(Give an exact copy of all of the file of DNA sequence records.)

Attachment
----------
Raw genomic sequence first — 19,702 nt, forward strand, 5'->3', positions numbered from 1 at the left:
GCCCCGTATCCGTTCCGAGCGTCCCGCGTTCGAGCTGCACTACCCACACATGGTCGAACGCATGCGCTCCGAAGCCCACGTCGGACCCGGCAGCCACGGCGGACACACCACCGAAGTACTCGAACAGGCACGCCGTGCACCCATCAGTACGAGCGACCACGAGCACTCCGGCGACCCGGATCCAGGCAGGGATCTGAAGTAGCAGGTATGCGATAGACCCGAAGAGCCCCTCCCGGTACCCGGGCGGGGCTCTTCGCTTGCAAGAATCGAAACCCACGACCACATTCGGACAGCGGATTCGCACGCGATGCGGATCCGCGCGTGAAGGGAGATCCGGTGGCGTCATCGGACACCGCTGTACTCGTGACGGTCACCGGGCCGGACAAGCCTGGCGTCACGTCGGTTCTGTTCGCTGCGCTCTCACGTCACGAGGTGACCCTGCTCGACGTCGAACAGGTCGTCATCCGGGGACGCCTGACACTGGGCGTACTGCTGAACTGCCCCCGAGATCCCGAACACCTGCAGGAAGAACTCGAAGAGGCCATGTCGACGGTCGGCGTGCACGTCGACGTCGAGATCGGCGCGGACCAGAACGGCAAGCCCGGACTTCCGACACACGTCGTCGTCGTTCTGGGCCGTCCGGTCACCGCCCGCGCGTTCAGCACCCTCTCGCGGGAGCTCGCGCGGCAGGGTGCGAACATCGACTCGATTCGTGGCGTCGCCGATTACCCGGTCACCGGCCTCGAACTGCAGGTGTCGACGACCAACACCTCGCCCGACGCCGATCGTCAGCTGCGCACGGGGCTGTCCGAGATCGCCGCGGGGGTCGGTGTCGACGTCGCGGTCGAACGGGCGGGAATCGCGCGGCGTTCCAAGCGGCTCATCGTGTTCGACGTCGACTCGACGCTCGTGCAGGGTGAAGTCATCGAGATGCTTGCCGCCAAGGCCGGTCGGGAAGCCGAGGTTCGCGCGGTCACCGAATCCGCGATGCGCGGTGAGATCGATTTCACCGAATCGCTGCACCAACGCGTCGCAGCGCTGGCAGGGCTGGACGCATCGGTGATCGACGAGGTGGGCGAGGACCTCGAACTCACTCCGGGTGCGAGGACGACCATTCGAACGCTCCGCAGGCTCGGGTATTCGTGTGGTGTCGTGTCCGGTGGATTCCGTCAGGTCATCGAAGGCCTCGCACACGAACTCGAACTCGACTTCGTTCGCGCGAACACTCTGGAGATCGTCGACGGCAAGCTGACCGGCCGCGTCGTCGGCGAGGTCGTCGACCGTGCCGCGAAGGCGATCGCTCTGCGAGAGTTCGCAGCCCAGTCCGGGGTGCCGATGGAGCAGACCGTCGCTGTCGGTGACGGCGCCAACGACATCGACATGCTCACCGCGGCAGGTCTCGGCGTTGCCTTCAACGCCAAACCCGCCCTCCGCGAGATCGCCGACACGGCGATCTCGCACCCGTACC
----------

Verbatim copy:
Raw genomic sequence first — 19,702 nt, forward strand, 5'->3', positions numbered from 1 at the left:
GCCCCGTATCCGTTCCGAGCGTCCCGCGTTCGAGCTGCACTACCCACACATGGTCGAACGCATGCGCTCCGAAGCCCACGTCGGACCCGGCAGCCACGGCGGACACACCACCGAAGTACTCGAACAGGCACGCCGTGCACCCATCAGTACGAGCGACCACGAGCACTCCGGCGACCCGGATCCAGGCAGGGATCTGAAGTAGCAGGTATGCGATAGACCCGAAGAGCCCCTCCCGGTACCCGGGCGGGGCTCTTCGCTTGCAAGAATCGAAACCCACGACCACATTCGGACAGCGGATTCGCACGCGATGCGGATCCGCGCGTGAAGGGAGATCCGGTGGCGTCATCGGACACCGCTGTACTCGTGACGGTCACCGGGCCGGACAAGCCTGGCGTCACGTCGGTTCTGTTCGCTGCGCTCTCACGTCACGAGGTGACCCTGCTCGACGTCGAACAGGTCGTCATCCGGGGACGCCTGACACTGGGCGTACTGCTGAACTGCCCCCGAGATCCCGAACACCTGCAGGAAGAACTCGAAGAGGCCATGTCGACGGTCGGCGTGCACGTCGACGTCGAGATCGGCGCGGACCAGAACGGCAAGCCCGGACTTCCGACACACGTCGTCGTCGTTCTGGGCCGTCCGGTCACCGCCCGCGCGTTCAGCACCCTCTCGCGGGAGCTCGCGCGGCAGGGTGCGAACATCGACTCGATTCGTGGCGTCGCCGATTACCCGGTCACCGGCCTCGAACTGCAGGTGTCGACGACCAACACCTCGCCCGACGCCGATCGTCAGCTGCGCACGGGGCTGTCCGAGATCGCCGCGGGGGTCGGTGTCGACGTCGCGGTCGAACGGGCGGGAATCGCGCGGCGTTCCAAGCGGCTCATCGTGTTCGACGTCGACTCGACGCTCGTGCAGGGTGAAGTCATCGAGATGCTTGCCGCCAAGGCCGGTCGGGAAGCCGAGGTTCGCGCGGTCACCGAATCCGCGATGCGCGGTGAGATCGATTTCACCGAATCGCTGCACCAACGCGTCGCAGCGCTGGCAGGGCTGGACGCATCGGTGATCGACGAGGTGGGCGAGGACCTCGAACTCACTCCGGGTGCGAGGACGACCATTCGAACGCTCCGCAGGCTCGGGTATTCGTGTGGTGTCGTGTCCGGTGGATTCCGTCAGGTCATCGAAGGCCTCGCACACGAACTCGAACTCGACTTCGTTCGCGCGAACACTCTGGAGATCGTCGACGGCAAGCTGACCGGCCGCGTCGTCGGCGAGGTCGTCGACCGTGCCGCGAAGGCGATCGCTCTGCGAGAGTTCGCAGCCCAGTCCGGGGTGCCGATGGAGCAGACCGTCGCTGTCGGTGACGGCGCCAACGACATCGACATGCTCACCGCGGCAGGTCTCGGCGTTGCCTTCAACGCCAAACCCGCCCTCCGCGAGATCGCCGACACGGCGATCTCGCACCCGTACC